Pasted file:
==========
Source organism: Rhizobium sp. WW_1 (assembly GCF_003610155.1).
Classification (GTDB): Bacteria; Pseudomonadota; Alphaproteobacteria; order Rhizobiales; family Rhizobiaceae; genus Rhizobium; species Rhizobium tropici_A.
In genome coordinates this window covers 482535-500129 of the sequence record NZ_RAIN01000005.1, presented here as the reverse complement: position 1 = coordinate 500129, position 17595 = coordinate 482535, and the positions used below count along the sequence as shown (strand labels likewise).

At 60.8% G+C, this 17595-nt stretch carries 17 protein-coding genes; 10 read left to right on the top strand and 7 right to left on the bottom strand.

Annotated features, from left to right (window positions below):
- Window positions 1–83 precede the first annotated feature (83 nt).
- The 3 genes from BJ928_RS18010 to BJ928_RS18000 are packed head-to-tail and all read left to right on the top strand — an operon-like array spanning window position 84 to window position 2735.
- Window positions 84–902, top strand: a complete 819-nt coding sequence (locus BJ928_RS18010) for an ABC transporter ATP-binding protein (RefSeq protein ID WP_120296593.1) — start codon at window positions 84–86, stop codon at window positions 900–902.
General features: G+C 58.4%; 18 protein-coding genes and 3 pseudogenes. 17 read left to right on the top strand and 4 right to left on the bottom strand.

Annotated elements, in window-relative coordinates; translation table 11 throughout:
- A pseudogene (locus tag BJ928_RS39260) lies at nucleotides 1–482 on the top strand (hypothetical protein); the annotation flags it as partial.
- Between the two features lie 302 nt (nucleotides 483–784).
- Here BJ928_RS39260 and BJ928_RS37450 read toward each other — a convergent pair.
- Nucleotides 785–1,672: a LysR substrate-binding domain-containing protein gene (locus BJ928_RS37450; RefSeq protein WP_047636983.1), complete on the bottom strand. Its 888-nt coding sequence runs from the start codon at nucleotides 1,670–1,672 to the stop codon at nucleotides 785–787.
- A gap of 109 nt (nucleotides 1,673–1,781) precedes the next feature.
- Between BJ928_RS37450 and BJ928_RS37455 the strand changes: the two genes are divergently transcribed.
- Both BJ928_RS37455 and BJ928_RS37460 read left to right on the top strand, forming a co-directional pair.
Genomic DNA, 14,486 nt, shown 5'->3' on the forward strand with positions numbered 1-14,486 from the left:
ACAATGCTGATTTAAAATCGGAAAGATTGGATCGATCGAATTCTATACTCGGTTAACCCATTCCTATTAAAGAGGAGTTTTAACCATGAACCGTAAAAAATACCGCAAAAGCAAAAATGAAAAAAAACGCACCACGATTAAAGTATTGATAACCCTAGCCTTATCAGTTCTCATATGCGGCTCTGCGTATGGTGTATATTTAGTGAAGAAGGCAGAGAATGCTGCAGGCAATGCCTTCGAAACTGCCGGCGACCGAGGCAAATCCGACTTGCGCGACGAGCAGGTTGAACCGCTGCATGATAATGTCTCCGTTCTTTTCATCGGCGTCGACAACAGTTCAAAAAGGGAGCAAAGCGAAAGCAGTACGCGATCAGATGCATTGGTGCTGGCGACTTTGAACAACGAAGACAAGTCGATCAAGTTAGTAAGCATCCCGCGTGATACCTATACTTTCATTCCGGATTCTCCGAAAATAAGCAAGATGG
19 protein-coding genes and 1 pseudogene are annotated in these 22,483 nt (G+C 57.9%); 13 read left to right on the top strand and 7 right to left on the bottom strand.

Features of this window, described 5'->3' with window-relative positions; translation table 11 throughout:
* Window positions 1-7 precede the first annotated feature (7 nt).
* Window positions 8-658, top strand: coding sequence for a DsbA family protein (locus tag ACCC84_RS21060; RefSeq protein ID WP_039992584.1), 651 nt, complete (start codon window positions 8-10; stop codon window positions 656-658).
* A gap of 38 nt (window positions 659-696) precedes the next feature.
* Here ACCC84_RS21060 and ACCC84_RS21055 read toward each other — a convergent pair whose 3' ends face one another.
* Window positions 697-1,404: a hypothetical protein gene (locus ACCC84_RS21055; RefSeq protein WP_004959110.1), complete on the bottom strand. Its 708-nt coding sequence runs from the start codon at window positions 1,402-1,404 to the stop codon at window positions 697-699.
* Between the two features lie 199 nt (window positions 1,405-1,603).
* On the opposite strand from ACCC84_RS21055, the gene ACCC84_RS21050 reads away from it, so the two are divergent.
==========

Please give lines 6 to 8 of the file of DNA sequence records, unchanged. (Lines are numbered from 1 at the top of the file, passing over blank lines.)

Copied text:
- Window positions 1–83 precede the first annotated feature (83 nt).
- The 3 genes from BJ928_RS18010 to BJ928_RS18000 are packed head-to-tail and all read left to right on the top strand — an operon-like array spanning window position 84 to window position 2735.
- Window positions 84–902, top strand: a complete 819-nt coding sequence (locus BJ928_RS18010) for an ABC transporter ATP-binding protein (RefSeq protein ID WP_120296593.1) — start codon at window positions 84–86, stop codon at window positions 900–902.